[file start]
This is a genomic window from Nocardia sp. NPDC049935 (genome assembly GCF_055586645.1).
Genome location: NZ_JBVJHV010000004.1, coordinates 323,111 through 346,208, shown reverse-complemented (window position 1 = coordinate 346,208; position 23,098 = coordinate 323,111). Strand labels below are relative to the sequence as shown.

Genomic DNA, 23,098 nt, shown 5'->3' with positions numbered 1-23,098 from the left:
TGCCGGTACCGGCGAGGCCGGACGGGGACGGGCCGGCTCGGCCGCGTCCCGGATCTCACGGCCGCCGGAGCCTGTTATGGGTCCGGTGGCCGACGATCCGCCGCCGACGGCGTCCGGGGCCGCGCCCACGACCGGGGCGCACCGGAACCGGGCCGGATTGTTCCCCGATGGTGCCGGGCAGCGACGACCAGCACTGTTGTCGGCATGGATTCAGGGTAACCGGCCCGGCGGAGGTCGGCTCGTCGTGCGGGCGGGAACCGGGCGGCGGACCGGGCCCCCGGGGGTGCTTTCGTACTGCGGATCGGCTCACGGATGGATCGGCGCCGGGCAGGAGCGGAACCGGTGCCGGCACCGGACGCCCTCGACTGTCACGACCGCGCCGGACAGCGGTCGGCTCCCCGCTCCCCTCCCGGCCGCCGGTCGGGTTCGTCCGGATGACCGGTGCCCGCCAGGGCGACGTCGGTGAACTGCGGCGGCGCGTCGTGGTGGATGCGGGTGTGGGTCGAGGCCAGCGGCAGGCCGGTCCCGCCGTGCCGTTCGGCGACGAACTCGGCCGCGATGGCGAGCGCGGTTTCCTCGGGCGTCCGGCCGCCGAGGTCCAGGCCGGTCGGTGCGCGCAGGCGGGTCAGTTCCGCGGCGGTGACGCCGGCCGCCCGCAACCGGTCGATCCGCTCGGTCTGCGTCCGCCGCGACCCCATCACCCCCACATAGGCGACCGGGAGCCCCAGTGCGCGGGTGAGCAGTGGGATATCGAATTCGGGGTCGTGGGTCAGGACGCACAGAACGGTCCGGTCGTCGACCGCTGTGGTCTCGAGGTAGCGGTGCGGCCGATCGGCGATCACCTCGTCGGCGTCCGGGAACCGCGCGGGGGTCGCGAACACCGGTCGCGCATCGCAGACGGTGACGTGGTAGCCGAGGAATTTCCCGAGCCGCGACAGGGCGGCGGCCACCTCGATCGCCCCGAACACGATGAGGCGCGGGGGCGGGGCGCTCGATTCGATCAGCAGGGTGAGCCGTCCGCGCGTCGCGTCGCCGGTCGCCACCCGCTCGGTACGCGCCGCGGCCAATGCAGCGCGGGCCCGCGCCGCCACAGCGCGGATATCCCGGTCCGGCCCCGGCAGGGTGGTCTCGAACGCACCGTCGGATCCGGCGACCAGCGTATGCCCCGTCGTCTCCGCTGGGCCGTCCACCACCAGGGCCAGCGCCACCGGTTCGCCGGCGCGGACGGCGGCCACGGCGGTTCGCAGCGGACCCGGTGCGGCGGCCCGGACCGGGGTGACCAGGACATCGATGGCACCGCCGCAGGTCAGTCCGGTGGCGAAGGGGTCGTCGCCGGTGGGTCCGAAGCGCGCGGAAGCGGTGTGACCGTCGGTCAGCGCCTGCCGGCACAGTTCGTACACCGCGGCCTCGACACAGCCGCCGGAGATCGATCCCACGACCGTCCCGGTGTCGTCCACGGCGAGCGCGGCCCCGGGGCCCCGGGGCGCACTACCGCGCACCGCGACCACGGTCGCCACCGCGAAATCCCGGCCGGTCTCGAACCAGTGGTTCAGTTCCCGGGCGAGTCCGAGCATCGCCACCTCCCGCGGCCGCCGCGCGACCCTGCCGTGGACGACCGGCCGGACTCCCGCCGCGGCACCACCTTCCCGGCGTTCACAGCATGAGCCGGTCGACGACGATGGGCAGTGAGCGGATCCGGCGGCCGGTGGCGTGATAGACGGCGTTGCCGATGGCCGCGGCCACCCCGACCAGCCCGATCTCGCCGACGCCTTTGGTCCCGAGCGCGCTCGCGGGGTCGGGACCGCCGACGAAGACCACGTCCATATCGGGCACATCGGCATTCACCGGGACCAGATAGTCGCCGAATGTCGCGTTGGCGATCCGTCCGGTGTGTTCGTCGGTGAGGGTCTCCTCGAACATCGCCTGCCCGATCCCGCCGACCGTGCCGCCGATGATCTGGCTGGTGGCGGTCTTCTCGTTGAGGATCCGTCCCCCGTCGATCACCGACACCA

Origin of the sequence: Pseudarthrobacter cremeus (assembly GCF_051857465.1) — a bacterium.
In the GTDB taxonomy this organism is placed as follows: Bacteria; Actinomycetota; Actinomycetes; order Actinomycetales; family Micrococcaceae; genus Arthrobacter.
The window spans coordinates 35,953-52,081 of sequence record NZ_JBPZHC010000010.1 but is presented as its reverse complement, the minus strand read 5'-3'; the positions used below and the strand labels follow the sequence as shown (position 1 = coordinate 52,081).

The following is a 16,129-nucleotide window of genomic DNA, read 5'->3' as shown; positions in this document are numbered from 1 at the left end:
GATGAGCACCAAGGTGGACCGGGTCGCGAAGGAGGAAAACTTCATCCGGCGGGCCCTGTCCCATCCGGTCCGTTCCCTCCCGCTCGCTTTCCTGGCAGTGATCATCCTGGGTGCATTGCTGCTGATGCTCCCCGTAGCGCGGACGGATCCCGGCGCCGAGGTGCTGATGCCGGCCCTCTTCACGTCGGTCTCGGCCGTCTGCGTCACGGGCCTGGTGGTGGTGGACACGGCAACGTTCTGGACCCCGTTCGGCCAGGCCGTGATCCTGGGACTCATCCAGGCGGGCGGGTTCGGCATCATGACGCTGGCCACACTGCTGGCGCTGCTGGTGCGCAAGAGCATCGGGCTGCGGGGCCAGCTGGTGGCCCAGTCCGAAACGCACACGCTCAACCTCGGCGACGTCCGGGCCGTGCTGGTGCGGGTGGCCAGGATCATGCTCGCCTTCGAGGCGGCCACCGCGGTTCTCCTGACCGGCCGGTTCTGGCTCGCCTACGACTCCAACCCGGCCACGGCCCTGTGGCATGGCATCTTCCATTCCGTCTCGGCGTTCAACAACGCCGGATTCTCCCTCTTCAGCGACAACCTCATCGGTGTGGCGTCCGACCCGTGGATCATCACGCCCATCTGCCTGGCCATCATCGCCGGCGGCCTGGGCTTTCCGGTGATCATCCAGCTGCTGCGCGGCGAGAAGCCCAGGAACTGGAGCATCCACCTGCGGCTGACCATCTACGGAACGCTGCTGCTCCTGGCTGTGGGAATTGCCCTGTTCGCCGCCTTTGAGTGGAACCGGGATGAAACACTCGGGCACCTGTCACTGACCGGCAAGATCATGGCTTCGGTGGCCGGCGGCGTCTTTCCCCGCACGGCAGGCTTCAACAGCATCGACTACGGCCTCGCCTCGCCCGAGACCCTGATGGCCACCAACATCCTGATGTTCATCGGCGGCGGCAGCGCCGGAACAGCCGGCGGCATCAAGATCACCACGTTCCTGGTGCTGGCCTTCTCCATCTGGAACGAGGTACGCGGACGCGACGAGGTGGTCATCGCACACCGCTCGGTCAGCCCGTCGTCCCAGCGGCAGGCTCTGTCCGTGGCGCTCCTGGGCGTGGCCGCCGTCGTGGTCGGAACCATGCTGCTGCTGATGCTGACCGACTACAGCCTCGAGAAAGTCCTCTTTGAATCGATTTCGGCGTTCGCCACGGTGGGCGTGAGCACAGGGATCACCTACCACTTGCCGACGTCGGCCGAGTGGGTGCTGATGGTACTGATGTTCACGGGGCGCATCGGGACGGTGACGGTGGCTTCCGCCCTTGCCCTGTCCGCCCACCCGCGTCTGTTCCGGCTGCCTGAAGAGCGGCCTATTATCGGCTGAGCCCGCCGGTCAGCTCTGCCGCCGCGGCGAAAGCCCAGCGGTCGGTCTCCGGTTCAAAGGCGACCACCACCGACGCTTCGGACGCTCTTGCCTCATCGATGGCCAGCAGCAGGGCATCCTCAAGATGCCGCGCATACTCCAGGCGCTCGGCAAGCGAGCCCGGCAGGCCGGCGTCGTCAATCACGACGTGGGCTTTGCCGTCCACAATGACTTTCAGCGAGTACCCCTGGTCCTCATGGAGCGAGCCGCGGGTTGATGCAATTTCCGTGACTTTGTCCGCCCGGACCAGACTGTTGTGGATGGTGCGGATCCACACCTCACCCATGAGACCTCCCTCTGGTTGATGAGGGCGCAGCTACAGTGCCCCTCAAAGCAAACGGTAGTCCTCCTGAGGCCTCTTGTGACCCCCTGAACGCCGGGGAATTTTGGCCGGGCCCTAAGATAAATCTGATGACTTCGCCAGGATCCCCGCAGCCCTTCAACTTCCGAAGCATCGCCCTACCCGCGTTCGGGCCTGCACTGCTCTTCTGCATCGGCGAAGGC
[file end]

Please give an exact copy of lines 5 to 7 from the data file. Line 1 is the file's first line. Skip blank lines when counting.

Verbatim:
Origin of the sequence: Pseudarthrobacter cremeus (assembly GCF_051857465.1) — a bacterium.
In the GTDB taxonomy this organism is placed as follows: Bacteria; Actinomycetota; Actinomycetes; order Actinomycetales; family Micrococcaceae; genus Arthrobacter.
The window spans coordinates 35,953-52,081 of sequence record NZ_JBPZHC010000010.1 but is presented as its reverse complement, the minus strand read 5'-3'; the positions used below and the strand labels follow the sequence as shown (position 1 = coordinate 52,081).